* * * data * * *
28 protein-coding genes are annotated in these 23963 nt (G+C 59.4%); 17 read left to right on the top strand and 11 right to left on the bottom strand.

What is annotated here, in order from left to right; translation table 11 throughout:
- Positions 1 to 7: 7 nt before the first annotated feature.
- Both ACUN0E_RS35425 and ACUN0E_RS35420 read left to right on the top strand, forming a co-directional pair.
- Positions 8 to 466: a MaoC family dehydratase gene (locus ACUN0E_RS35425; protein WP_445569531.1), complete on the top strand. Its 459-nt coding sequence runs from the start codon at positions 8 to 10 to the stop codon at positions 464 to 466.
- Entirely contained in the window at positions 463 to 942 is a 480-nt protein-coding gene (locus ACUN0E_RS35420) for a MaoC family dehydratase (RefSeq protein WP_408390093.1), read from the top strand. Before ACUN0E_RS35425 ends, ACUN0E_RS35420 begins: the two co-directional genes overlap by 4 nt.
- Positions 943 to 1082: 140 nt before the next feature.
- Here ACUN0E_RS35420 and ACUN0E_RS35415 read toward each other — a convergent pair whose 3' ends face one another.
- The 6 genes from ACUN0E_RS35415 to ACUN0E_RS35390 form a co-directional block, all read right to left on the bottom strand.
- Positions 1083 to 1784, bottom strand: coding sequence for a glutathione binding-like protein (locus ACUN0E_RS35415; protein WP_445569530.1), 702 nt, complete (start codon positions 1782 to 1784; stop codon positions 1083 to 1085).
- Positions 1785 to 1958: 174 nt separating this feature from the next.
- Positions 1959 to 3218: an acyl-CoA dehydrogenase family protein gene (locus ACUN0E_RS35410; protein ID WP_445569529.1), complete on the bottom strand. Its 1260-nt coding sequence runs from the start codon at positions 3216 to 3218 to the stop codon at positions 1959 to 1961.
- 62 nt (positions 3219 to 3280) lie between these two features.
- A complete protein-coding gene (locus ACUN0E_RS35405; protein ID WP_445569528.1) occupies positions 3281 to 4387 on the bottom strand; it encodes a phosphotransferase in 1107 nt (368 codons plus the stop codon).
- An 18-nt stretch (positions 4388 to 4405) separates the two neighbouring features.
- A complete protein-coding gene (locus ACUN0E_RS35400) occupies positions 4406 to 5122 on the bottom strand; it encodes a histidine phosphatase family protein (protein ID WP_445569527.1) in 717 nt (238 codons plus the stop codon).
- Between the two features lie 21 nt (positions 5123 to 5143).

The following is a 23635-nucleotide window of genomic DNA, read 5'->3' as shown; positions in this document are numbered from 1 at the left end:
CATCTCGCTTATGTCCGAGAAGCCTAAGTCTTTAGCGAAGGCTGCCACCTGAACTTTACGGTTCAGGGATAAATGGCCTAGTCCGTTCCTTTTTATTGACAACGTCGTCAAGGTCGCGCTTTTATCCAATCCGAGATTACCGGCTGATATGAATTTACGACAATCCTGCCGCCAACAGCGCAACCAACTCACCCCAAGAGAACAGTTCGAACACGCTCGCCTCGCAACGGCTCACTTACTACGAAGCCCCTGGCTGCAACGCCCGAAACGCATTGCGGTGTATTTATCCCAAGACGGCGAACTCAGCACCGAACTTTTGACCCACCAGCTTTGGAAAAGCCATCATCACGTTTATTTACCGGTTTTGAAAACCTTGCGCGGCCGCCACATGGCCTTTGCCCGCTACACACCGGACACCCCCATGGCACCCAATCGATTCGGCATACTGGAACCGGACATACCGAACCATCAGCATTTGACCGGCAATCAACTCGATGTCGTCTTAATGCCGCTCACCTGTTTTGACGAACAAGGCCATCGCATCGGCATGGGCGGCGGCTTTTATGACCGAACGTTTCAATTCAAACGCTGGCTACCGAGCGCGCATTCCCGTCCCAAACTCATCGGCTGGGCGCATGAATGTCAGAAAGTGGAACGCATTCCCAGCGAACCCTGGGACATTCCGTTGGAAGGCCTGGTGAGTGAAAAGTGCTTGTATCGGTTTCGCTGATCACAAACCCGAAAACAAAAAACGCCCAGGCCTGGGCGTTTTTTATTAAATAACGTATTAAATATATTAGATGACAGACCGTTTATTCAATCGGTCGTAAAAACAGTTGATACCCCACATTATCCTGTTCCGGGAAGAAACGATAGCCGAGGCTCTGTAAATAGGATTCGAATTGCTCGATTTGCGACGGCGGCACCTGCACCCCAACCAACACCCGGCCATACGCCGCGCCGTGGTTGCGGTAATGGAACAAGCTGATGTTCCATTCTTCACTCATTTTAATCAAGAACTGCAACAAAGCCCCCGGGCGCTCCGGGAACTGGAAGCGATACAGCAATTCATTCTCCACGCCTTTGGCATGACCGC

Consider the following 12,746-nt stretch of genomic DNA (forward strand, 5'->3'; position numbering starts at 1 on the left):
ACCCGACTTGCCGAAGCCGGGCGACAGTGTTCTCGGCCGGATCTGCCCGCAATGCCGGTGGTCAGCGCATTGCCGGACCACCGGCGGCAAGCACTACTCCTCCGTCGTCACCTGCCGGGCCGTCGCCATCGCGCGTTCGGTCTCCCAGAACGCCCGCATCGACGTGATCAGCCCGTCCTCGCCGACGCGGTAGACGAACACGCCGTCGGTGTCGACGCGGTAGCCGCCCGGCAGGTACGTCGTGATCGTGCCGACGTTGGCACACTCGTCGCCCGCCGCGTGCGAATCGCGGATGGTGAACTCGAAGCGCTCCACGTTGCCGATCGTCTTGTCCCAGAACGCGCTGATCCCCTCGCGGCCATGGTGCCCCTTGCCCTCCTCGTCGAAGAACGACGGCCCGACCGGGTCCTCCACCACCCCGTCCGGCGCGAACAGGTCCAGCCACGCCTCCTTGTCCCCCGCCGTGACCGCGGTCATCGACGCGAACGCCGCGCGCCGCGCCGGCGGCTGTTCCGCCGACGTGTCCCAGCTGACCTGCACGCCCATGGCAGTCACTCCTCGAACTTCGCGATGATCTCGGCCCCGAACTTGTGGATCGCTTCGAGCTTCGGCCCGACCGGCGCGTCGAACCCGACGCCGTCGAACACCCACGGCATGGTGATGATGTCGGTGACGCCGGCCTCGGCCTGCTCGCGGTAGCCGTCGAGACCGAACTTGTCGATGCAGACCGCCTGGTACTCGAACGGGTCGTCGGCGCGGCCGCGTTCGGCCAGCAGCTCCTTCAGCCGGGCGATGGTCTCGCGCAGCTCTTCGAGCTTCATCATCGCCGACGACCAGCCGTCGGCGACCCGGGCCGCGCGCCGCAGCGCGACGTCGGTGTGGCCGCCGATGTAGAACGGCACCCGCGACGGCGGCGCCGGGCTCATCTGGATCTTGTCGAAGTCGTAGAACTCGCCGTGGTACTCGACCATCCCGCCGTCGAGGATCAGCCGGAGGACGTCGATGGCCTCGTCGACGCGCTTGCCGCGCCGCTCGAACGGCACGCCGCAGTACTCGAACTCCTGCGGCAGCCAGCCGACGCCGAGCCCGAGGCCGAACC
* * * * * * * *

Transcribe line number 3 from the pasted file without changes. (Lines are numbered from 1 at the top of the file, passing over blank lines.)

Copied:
- Positions 1 to 7: 7 nt before the first annotated feature.